You have already done just right. The thick plank running from the mast to forward of the rollers for the anchrs will solve the problem nicely, I am sure. Nev and I discovered our similar cracks in exactly the same place and we were in urgent need to cross Biscay on our maiden sail ahead of an insurance deadline (stupid insurance companies!). Nev had to do a "temporary fix" right away but it worked so well, it is still there and has merely been improved by use of stainless rather than mild steel. It works and Hanneke and James have seen it and approved it so that is all that matters - be safe and keep sailing - in my book. What you have done looks better though. And we will do the same one day. The newer plans have the second plank under the long plank and that looks even better but I think your way works best because:
The added benefit for what you have done is that the mast cannot "walk" forward over that blockading secondary plank of wood you have in front of the mast. During our maiden voyage on the way to Madiera during our trans Atlantic, I noticed that the shrouds had suddenly gone relaxed and the dead eyes were kind of dancing around in a heavy sea way. Nev thought the lanyards were stretching as had happened earlier and so he and our friend (with us because of insurance requirements) started to tighten them up. But I went to examie everything connected to the mast and found that the base of the mast had walked forward. So the guys got out a small 5 ton hydraulic jack and pushed the mast back into place at the bottom using the bollard for the bottom of the jack and the mast for the top. This was maybe rude, but it was also effective. Then the guys got that rough piece of teak I had pulled out of a dumpster and they screwed it to the plank. When we arrived in Madiera, a nice man took our lines and complimented us on the pretty new Wharram and offered us free chunks of hardwood from the carpentry shop next door to his house. WE shaped one up and Nev bolted it in place. Then we all looked at the main mast and did the same to it. I believe the plans now have better mast base design so that is not a problem any more. I believe Hanneke has written to the first builders to tell them of the change. So just put a block in front of the main mast and yu can bolt it through the pod mast case as we did. Works fine. We wrote in about this so the info is somewhere here on the web. Our chunks of teak are about 4 inches by 4 inches by 6 inches and have four long through bolts with large washers. The rest of our voyage went uneventually with only Nev and me aboard. The main lesson learned is to keep looking around your boat as you sail and when something looks wrong, look all around for the cause and do not just assume your first guess is correct.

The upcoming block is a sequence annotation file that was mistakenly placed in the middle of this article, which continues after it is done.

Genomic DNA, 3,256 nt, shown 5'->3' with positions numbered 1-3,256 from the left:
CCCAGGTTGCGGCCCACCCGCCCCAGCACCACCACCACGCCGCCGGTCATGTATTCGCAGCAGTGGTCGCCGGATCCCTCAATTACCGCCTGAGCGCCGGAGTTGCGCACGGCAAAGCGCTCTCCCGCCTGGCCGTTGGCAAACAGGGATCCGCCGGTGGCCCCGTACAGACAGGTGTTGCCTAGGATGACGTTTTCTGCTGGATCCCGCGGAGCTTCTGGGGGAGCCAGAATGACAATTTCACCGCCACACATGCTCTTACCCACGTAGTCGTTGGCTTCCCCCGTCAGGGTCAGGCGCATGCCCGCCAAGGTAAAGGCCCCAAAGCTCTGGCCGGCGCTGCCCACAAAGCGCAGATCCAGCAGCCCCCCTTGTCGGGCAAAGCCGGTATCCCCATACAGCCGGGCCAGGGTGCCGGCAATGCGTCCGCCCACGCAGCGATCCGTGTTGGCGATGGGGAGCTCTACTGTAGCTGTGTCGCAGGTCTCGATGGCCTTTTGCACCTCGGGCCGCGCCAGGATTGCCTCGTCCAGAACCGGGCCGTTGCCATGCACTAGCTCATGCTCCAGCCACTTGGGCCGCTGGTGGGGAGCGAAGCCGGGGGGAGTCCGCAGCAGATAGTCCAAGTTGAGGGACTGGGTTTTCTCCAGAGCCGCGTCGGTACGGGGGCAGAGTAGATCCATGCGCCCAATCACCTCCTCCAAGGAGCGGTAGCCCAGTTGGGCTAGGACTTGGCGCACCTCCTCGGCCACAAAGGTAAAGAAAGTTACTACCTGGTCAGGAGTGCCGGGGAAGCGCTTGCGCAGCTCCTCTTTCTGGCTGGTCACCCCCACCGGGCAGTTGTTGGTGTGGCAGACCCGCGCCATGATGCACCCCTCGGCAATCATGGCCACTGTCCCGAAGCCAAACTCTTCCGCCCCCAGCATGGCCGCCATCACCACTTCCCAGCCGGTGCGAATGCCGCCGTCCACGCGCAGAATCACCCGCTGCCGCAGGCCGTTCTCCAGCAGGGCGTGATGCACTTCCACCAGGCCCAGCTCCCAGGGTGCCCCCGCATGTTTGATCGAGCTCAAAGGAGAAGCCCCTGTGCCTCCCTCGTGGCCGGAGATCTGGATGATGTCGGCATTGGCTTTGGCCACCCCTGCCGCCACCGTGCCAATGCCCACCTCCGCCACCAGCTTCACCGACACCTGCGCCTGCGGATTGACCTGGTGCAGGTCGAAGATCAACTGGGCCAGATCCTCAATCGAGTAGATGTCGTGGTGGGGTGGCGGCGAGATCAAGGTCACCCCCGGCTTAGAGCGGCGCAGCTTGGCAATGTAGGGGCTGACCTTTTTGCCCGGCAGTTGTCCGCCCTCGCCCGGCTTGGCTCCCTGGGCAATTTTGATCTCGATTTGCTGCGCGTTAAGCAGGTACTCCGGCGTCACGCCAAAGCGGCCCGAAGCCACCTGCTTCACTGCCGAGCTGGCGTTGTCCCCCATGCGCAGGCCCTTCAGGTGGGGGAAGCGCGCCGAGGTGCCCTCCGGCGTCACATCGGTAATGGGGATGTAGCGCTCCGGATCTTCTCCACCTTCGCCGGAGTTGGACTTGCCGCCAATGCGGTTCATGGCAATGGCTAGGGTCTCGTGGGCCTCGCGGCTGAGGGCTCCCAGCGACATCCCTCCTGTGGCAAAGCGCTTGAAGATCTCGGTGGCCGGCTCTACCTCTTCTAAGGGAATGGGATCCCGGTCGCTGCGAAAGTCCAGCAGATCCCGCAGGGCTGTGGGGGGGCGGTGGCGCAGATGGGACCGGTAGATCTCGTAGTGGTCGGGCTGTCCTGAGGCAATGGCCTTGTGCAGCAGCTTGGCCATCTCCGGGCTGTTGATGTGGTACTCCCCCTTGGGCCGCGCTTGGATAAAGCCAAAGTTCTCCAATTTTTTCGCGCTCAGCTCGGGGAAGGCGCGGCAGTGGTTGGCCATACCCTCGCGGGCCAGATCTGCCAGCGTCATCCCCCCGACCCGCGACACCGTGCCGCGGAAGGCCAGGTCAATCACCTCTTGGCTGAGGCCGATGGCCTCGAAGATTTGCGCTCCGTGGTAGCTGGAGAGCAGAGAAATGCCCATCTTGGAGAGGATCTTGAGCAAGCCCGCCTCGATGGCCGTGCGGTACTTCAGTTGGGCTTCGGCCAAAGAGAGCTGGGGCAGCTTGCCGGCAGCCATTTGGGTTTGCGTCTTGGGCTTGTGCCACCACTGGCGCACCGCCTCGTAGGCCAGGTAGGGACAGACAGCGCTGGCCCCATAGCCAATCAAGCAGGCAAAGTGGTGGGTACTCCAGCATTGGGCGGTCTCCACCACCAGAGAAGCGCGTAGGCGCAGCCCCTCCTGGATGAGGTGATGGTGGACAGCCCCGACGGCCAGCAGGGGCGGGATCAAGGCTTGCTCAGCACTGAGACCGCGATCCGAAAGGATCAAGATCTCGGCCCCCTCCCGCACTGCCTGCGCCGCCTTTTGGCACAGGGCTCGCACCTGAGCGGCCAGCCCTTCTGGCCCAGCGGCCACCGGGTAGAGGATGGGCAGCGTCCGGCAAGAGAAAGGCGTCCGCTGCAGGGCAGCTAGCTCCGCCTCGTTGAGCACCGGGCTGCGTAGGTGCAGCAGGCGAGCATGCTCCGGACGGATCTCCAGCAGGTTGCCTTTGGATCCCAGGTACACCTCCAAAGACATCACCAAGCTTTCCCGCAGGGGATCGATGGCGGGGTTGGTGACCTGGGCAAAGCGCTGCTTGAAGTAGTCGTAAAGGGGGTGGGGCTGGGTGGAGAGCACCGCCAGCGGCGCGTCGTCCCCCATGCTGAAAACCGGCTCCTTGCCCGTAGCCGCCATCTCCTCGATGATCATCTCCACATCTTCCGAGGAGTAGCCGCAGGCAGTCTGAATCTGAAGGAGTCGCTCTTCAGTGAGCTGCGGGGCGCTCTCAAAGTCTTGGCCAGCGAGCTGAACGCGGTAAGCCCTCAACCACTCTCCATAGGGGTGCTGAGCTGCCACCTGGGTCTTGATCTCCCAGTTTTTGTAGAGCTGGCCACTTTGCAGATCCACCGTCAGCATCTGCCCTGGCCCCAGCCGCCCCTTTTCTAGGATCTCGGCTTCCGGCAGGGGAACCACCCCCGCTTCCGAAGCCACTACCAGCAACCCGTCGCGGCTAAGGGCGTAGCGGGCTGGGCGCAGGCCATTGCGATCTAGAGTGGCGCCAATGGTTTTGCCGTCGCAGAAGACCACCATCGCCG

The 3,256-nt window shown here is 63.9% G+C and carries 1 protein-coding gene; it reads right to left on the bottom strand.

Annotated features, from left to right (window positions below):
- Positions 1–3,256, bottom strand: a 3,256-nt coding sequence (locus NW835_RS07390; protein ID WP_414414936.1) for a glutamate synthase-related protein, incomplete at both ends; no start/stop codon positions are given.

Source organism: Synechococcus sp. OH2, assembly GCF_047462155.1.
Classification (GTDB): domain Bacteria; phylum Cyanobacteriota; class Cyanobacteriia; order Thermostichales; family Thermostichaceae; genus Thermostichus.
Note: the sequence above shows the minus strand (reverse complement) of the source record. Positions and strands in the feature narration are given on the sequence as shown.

New production boats and newly launched home built boats, both need to be made more cooperative by their first owners. We call this process "taming the wild cat" and probably we should write a complete discussion about this as we experienced it on Peace IV during our 50,000 miles at sea. We had a lot of stuff that was quick and easy to do and made the boat LOTS easier to handle. Because we are old folks, and still sail offshore, we just had to do something to make things easier for ourselves. Kind of geriactric sailing modifications! WE are still out there and the boat is still wonderful and you will be doing something like this with your new boat. Never get discouraged because these boats are truly worth it and I have had very well though of production boats in the past and know that there are problems with them also. I had a Shannon monohull and they are like the best possible kind of monohull and that boat also had problems. I put 25,000 on her including a solo trans Atlantic but by the time I sailed her across the ocean, she was much better behaved. And on the return trip, Nev was aboard and he did a whole lot more. Boat